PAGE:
Friday, May 20, 2011

In Plain Sight

If I screw up this repair I may need a witness protection program...

I'm often worried when doing a large patch in an obvious place - like right in the middle of a Pembroke table top -  that the final result could be as disfiguring as the original damage.

The image here is of a previous failed patch. The restorer inlaid the patch and then proceeded to sand through the surrounding veneer in an attempt to level his patch.

If you look closely you can see diagonal cross grain scratches that are actually the toothing marks on the back of the veneer from the original construction. In traditional veneering the groundwork and the back of the veneer are "toothed" with a toothing plane to level the surfaces and increase adhesion.

After picking out the appropriate veneer patch, I made a sketch of the patch by laying tracing paper over the damage. The odd shape allows for as many long parallel lines as possible. When it comes time to touch up the repair it will be easier to hide the inlay if there are no lines perpendicular to the grain.

After cutting out the shape in the new veneer I laid the piece over the damaged area and lined up the grain. Then carefully scoring through the original veneer with a scalpel,  using the patch as a template, I transferred the pattern to the top.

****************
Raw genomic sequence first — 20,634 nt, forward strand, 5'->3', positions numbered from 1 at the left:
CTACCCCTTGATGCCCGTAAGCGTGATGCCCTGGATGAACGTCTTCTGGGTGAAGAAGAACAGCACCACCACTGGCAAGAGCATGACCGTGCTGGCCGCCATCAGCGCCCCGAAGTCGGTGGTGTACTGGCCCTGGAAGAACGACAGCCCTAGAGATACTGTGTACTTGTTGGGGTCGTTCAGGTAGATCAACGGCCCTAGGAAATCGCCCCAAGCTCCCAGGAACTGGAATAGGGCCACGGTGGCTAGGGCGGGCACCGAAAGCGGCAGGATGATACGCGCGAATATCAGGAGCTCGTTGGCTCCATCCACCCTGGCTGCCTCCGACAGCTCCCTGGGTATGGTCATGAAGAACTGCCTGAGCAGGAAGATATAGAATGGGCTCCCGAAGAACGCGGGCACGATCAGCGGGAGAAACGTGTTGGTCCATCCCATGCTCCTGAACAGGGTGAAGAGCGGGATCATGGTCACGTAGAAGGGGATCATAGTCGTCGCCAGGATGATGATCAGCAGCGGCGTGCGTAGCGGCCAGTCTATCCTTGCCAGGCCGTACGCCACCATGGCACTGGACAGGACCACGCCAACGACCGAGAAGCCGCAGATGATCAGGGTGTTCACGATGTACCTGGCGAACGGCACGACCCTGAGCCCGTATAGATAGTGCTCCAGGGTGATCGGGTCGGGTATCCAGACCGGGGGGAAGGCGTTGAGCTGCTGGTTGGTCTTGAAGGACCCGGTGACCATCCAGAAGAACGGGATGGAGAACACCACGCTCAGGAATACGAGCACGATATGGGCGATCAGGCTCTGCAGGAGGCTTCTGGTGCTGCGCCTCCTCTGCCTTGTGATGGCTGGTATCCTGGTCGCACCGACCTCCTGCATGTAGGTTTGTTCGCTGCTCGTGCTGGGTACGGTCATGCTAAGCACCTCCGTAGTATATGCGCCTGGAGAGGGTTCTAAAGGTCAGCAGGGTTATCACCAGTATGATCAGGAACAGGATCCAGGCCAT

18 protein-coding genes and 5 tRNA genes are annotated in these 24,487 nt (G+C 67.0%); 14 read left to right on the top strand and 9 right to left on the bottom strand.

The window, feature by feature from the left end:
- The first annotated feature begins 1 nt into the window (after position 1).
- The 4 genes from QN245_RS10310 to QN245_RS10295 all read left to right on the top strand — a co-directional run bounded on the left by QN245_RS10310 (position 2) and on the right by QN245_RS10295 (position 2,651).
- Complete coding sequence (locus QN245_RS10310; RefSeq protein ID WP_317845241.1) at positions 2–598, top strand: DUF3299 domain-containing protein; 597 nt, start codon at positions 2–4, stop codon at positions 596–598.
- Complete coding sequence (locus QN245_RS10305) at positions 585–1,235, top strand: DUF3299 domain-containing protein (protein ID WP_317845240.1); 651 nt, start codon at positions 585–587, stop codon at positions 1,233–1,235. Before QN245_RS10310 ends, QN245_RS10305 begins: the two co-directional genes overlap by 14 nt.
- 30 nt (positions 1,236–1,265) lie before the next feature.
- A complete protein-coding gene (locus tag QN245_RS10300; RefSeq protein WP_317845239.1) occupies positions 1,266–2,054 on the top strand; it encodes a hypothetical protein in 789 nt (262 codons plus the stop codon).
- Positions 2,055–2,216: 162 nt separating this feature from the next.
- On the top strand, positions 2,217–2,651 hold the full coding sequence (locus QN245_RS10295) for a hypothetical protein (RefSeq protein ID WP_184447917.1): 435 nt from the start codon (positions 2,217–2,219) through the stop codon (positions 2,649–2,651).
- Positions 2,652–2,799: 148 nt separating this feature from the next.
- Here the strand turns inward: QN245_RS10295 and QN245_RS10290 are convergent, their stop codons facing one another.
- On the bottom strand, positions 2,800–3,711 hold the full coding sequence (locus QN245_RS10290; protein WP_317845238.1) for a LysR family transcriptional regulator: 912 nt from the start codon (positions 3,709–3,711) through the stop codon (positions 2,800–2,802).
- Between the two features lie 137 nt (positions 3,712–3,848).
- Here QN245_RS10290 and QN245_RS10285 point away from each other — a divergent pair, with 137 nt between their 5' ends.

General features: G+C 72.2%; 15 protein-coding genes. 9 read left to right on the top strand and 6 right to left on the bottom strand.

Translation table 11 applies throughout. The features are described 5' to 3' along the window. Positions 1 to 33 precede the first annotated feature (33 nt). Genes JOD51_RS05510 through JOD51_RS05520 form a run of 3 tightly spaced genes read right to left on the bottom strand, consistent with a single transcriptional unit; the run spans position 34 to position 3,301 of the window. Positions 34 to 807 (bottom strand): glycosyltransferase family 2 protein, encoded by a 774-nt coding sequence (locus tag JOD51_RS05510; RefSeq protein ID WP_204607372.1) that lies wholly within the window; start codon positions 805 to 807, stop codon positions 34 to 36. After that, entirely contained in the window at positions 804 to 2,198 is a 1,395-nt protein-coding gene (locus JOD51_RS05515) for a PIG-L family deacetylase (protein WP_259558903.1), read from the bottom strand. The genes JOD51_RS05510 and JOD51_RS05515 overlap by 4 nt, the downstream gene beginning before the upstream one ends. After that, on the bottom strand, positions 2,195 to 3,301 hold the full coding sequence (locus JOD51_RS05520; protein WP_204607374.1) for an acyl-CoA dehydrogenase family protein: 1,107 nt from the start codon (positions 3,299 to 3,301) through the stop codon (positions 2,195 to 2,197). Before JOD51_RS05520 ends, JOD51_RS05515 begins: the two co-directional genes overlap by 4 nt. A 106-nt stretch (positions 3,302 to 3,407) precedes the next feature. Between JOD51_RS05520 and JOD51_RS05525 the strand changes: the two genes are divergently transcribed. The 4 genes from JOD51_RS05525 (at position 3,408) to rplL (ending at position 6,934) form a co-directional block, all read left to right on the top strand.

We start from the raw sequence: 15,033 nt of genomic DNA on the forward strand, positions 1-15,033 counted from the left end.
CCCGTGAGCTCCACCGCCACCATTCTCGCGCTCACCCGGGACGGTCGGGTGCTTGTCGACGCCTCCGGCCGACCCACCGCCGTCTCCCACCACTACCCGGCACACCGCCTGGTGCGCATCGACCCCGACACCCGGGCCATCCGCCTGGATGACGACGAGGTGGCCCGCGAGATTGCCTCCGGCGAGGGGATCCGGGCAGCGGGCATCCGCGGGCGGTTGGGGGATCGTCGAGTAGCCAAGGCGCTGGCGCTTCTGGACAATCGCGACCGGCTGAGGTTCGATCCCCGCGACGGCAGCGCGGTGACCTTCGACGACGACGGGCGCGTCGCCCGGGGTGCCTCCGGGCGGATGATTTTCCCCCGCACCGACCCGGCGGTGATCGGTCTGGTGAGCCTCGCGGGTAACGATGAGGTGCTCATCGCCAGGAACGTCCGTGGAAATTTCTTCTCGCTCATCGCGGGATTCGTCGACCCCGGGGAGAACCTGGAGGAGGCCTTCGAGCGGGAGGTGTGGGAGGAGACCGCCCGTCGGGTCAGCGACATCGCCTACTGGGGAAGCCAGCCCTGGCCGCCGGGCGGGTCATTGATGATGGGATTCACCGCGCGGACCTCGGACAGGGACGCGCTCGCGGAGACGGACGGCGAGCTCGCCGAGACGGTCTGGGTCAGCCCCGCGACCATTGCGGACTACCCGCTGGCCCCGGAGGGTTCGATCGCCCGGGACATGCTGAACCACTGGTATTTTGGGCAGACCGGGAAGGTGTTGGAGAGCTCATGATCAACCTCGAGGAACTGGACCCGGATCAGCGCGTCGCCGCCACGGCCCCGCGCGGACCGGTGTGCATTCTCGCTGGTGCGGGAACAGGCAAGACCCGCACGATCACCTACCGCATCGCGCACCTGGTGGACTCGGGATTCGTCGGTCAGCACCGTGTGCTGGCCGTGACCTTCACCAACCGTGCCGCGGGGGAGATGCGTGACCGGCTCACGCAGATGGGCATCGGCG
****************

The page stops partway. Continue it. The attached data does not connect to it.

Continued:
The waste material was then removed with scalpels, chisels and a Stanley #271 hand router.


In addition to sanding through the surrounding veneer, the original restorer also tried to blend in the damage by adding faux worm holes. In order to level out the ground work, I filled the losses with a consolidant and then leveled the surface with scrapers.

At this point I had a massive boat/ghost shaped hole in the middle of a beautiful 18th Century English Mahogany Pembroke table. Feeling more than a bit apprehensive, I moved forward mubbling a pray for redemption under my breathe.

When all of edges were cleanly cut and the waste removed the patch was glued in place using traditional hide glue. After drying 24 hours the new veneer was hand scraped to the level of the old veneer. I finished up "lightly" by sanding with 220 sandpaper to blend in the edges.

No reason to duplicate the efforts of my predecessor.

Having spent the time upfront to dig through my veneer stock for just the right piece. The finishing process and blending of the color was remarkable easy.

Adding a small amount of distressing helped to blend in the overall final appearance. And while the finished patch is surely visible, It no longer jumps out at you on first viewing.